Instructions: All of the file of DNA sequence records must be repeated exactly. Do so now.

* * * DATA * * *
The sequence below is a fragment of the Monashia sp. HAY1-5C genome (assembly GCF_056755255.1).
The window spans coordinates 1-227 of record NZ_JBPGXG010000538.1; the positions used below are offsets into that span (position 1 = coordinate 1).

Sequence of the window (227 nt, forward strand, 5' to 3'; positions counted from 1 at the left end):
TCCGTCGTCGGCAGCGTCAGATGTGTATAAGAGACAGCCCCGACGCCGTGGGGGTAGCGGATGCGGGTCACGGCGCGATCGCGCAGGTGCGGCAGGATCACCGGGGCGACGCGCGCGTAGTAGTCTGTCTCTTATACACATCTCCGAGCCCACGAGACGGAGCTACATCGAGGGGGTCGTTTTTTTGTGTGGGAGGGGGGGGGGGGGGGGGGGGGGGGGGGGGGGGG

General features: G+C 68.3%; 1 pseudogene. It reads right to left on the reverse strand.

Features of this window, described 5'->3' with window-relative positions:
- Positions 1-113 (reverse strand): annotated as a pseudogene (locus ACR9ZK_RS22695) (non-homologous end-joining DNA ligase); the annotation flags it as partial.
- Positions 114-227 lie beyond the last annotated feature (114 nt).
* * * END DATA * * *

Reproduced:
The sequence below is a fragment of the Monashia sp. HAY1-5C genome (assembly GCF_056755255.1).
The window spans coordinates 1-227 of record NZ_JBPGXG010000538.1; the positions used below are offsets into that span (position 1 = coordinate 1).

Sequence of the window (227 nt, forward strand, 5' to 3'; positions counted from 1 at the left end):
TCCGTCGTCGGCAGCGTCAGATGTGTATAAGAGACAGCCCCGACGCCGTGGGGGTAGCGGATGCGGGTCACGGCGCGATCGCGCAGGTGCGGCAGGATCACCGGGGCGACGCGCGCGTAGTAGTCTGTCTCTTATACACATCTCCGAGCCCACGAGACGGAGCTACATCGAGGGGGTCGTTTTTTTGTGTGGGAGGGGGGGGGGGGGGGGGGGGGGGGGGGGGGGGG

General features: G+C 68.3%; 1 pseudogene. It reads right to left on the reverse strand.

Features of this window, described 5'->3' with window-relative positions:
- Positions 1-113 (reverse strand): annotated as a pseudogene (locus ACR9ZK_RS22695) (non-homologous end-joining DNA ligase); the annotation flags it as partial.
- Positions 114-227 lie beyond the last annotated feature (114 nt).